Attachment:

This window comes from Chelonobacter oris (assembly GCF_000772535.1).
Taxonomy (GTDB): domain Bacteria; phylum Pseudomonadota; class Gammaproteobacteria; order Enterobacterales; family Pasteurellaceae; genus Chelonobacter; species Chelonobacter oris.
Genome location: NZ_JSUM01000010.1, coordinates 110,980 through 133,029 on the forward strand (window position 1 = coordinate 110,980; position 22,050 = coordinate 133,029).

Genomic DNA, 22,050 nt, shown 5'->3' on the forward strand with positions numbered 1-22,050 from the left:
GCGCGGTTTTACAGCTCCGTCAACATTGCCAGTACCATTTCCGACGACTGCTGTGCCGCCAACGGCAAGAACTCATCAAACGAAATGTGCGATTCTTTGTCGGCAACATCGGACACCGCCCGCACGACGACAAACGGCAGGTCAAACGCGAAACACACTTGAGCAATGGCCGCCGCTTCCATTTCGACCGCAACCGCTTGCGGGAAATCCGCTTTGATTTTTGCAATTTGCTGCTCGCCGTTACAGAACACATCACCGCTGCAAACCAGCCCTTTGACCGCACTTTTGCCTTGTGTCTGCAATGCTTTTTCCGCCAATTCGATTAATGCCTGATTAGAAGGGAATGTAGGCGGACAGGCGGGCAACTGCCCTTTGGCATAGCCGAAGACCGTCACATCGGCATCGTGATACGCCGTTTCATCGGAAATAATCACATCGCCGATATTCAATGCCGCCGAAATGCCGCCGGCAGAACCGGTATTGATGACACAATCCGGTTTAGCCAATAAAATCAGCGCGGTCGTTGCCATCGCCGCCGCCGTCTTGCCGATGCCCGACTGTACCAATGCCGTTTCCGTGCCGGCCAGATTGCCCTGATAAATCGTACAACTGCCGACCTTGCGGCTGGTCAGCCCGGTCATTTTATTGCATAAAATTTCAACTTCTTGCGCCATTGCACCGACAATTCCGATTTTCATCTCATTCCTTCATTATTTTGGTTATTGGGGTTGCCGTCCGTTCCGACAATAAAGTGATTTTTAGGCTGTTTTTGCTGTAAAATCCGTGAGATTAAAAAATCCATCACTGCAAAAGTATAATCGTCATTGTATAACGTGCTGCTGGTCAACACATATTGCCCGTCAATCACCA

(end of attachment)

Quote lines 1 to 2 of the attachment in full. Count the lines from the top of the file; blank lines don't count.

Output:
This window comes from Chelonobacter oris (assembly GCF_000772535.1).
Taxonomy (GTDB): domain Bacteria; phylum Pseudomonadota; class Gammaproteobacteria; order Enterobacterales; family Pasteurellaceae; genus Chelonobacter; species Chelonobacter oris.